Images of a Russian-made surface-to-air missile circulating online have been at the centre of reports that a Ukraine airliner was shot down.
Experts in verification, however, cannot confirm if the images are genuine or exactly when or where they were taken.
Speculation swirled online that an air defence missile might be to blame, but US officials and Canadian Prime Minister Justin Trudeau have said intelligence points to the aircraft having been shot down.
A surface-to-air missile is designed to be launched from the ground to destroy aircraft or other missiles, and is one type of anti-aircraft system.
US officials have said they are now "confident" the Ukraine International Airlines Flight 752 that came down in Tehran was shot down by an Iranian missile , with President Donald Trump saying "somebody could have made a mistake".
The officials said the plane had been tracked by Iranian radar before being shot down by the anti-aircraft missiles.
Data showed the Kiev-bound Boeing was airborne for two minutes after departing Tehran when the heat signatures of two surface-to-air missiles were detected, according to one of the officials.
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Bellingcat researcher Giancarlo Fiorella said it is "too early to say" whether the plane was brought down by a missile.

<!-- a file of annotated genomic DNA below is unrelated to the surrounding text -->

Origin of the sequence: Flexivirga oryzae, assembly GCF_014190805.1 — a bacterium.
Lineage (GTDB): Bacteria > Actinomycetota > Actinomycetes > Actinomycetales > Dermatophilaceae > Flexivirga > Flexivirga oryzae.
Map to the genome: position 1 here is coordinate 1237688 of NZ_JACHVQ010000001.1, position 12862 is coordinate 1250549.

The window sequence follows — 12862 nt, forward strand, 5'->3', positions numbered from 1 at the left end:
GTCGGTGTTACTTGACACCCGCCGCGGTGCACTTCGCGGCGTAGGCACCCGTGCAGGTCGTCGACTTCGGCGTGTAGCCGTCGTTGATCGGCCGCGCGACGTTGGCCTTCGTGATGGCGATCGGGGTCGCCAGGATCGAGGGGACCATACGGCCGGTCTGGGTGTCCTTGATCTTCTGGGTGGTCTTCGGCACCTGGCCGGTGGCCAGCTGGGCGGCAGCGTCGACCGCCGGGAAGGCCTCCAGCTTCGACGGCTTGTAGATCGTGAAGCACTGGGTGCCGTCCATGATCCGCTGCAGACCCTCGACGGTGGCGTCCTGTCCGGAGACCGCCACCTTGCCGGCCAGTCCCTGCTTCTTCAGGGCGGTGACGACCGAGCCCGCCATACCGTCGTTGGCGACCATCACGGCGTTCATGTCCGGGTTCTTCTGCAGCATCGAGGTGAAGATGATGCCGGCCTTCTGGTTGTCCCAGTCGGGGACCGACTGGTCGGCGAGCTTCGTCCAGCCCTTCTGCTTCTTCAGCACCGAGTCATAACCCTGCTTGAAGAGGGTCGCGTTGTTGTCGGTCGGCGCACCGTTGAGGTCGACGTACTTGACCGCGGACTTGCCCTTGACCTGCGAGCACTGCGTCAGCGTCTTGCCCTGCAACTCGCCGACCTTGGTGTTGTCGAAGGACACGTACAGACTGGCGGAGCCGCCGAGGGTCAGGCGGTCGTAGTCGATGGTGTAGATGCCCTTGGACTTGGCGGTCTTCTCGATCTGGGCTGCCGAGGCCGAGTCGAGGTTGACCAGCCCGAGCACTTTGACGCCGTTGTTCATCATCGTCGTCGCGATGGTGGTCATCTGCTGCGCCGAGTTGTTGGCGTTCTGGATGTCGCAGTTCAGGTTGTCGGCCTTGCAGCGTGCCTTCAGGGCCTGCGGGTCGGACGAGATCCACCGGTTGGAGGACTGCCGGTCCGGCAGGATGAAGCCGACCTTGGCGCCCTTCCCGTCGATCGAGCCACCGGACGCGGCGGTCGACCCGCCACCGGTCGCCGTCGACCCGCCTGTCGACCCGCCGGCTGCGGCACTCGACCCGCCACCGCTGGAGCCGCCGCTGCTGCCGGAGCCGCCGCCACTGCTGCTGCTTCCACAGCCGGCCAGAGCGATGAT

He added: "It is one of the possibilities it was brought down, but before we make that determination we really have to be careful, take our time and verify the images so we can be sure."
Aviation expert and former head of flight operations for the Civil Aviation Authority (CAA), Mike Vivian, said: "The aircraft was new - relatively - three years old. The crew were well trained. The airline was a good airline with an exemplary safety record - over 20 years.
"The weather was okay, so it is difficult to explain a sudden disappearance, which is what this was."
Oleksiy Danilov, secretary of Ukraine's Security Council, told Ukrainian media officials had four working theories regarding the crash - which killed 176 people including three Britons - including a missile strike.
Ukrainian investigators have arrived in Iran and are awaiting permission to examine the crash site and look for missile fragments.
Mr Danilov said: "A strike by a missile, possibly a Tor missile system, is among the main (theories), as information has surfaced on the internet about elements of a missile being found near the site of the crash."
Newsweek said a Pentagon official, a senior US intelligence official and an Iraqi intelligence official confirmed Mr Danilov's comments, but the Pentagon has not yet publicly commented.
The Iranian military has disputed suggestions the airliner was brought down by a missile - something Downing Street previously said there was "no indication" of.
However Iran's head of civil aviation was quoted by ISNA News Agency as saying that it was "impossible that a missile hit the Ukrainian plane".
On Thursday, US President Donald Trump said the deadly crash could have been a mistake and he did not believe it was a mechanical issue.
The three US officials said Washington believed the shooting down of the plane was an accident.
An Iranian report said the plane was on fire in the air, citing witnesses on the ground and in a passing aircraft flying at high altitude.